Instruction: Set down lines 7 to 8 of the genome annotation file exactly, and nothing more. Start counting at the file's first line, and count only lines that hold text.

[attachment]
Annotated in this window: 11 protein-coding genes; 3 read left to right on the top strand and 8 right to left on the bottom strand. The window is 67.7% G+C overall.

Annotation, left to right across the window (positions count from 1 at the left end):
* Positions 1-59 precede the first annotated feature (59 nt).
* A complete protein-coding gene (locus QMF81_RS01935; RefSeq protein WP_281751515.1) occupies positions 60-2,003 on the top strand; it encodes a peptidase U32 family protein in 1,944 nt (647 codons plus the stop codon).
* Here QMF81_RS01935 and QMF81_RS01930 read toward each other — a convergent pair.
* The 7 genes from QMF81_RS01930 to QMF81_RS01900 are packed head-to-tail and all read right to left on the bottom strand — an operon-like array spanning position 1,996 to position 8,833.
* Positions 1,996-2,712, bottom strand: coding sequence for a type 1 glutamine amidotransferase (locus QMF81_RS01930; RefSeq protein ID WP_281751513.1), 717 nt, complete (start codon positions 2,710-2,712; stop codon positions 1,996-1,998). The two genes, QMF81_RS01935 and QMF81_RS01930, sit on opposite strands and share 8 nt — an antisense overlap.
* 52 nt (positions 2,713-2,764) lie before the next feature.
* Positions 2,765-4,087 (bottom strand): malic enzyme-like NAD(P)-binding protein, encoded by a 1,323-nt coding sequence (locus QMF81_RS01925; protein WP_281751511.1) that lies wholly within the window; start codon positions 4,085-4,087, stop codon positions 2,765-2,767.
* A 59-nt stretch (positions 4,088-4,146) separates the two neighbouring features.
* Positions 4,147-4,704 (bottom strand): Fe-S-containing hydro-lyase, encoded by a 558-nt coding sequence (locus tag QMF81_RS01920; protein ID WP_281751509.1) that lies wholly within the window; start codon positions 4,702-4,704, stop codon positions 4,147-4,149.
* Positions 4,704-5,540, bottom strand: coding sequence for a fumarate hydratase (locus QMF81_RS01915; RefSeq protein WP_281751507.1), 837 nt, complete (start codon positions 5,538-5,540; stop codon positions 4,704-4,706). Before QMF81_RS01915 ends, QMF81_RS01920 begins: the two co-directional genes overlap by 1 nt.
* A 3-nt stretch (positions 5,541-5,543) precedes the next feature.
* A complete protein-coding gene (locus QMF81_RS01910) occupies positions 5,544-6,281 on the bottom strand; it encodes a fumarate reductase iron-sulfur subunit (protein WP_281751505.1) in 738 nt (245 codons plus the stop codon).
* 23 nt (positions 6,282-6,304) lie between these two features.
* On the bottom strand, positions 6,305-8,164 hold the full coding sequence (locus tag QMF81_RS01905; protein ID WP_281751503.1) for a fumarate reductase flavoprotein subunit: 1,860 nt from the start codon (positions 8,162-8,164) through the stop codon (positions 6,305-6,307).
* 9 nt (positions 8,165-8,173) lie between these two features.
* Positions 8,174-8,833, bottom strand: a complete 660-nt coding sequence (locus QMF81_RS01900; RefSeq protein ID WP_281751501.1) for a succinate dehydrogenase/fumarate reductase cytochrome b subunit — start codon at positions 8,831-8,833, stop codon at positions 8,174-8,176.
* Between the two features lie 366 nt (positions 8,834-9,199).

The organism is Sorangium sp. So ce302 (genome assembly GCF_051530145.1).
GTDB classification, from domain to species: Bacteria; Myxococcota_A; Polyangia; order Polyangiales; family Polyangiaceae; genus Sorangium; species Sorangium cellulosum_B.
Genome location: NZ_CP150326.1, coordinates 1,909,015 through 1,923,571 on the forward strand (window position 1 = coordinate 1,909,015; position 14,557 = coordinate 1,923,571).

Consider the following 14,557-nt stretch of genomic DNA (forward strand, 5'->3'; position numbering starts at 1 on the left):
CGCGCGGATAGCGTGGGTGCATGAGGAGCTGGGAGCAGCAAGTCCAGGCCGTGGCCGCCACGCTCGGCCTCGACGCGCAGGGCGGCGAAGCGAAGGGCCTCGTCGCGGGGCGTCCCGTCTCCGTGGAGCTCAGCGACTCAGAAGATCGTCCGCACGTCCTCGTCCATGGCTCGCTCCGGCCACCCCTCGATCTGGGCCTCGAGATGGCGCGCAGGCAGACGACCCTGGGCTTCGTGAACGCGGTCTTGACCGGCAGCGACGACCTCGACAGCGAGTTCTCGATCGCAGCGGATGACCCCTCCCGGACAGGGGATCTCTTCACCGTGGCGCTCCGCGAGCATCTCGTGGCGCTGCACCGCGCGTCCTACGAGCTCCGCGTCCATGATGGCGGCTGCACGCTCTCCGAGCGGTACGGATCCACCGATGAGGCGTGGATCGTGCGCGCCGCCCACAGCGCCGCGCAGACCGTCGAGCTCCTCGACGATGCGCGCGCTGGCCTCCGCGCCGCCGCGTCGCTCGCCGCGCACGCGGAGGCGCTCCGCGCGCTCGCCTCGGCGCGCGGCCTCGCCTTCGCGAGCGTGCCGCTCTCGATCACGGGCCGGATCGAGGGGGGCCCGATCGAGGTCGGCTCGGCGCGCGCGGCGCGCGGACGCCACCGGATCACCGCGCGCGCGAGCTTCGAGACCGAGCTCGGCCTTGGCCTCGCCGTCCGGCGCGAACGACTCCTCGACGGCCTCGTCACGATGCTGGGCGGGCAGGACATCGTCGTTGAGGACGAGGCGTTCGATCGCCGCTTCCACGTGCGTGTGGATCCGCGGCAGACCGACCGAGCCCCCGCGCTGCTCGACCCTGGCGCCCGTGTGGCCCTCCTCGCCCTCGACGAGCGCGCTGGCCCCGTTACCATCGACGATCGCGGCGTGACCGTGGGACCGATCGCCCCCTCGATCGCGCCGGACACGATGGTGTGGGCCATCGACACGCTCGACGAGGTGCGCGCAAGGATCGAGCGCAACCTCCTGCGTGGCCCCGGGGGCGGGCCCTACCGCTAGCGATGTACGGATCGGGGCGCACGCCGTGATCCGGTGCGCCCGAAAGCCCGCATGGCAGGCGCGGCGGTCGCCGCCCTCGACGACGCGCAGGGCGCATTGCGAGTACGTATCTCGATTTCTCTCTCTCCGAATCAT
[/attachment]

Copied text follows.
* Positions 1,996-2,712, bottom strand: coding sequence for a type 1 glutamine amidotransferase (locus QMF81_RS01930; RefSeq protein ID WP_281751513.1), 717 nt, complete (start codon positions 2,710-2,712; stop codon positions 1,996-1,998). The two genes, QMF81_RS01935 and QMF81_RS01930, sit on opposite strands and share 8 nt — an antisense overlap.
* 52 nt (positions 2,713-2,764) lie before the next feature.